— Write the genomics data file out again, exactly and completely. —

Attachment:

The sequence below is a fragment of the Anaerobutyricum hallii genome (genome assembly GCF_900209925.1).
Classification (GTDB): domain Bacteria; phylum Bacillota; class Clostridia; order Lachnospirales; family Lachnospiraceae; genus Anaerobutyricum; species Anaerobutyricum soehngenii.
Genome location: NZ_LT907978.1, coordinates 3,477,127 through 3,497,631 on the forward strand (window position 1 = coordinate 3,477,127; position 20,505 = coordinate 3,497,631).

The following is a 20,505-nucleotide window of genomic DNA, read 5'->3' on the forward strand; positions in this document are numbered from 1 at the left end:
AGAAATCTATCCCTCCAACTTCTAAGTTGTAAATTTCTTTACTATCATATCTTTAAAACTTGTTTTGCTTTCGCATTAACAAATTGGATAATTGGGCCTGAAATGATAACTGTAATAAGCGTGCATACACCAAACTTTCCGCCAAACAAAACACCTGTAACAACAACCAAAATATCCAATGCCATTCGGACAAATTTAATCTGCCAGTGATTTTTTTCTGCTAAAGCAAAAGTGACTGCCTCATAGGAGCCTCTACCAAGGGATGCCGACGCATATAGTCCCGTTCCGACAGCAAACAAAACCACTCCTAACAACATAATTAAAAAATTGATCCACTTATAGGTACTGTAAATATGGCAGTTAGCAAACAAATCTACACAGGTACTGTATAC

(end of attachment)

The sequence below is a fragment of the Anaerobutyricum hallii genome (genome assembly GCF_900209925.1).
Classification (GTDB): domain Bacteria; phylum Bacillota; class Clostridia; order Lachnospirales; family Lachnospiraceae; genus Anaerobutyricum; species Anaerobutyricum soehngenii.
Genome location: NZ_LT907978.1, coordinates 3,477,127 through 3,497,631 on the forward strand (window position 1 = coordinate 3,477,127; position 20,505 = coordinate 3,497,631).

The following is a 20,505-nucleotide window of genomic DNA, read 5'->3' on the forward strand; positions in this document are numbered from 1 at the left end:
AGAAATCTATCCCTCCAACTTCTAAGTTGTAAATTTCTTTACTATCATATCTTTAAAACTTGTTTTGCTTTCGCATTAACAAATTGGATAATTGGGCCTGAAATGATAACTGTAATAAGCGTGCATACACCAAACTTTCCGCCAAACAAAACACCTGTAACAACAACCAAAATATCCAATGCCATTCGGACAAATTTAATCTGCCAGTGATTTTTTTCTGCTAAAGCAAAAGTGACTGCCTCATAGGAGCCTCTACCAAGGGATGCCGACGCATATAGTCCCGTTCCGACAGCAAACAAAACCACTCCTAACAACATAATTAAAAAATTGATCCACTTATAGGTACTGTAAATATGGCAGTTAGCAAACAAATCTACACAGGTACTGTATAC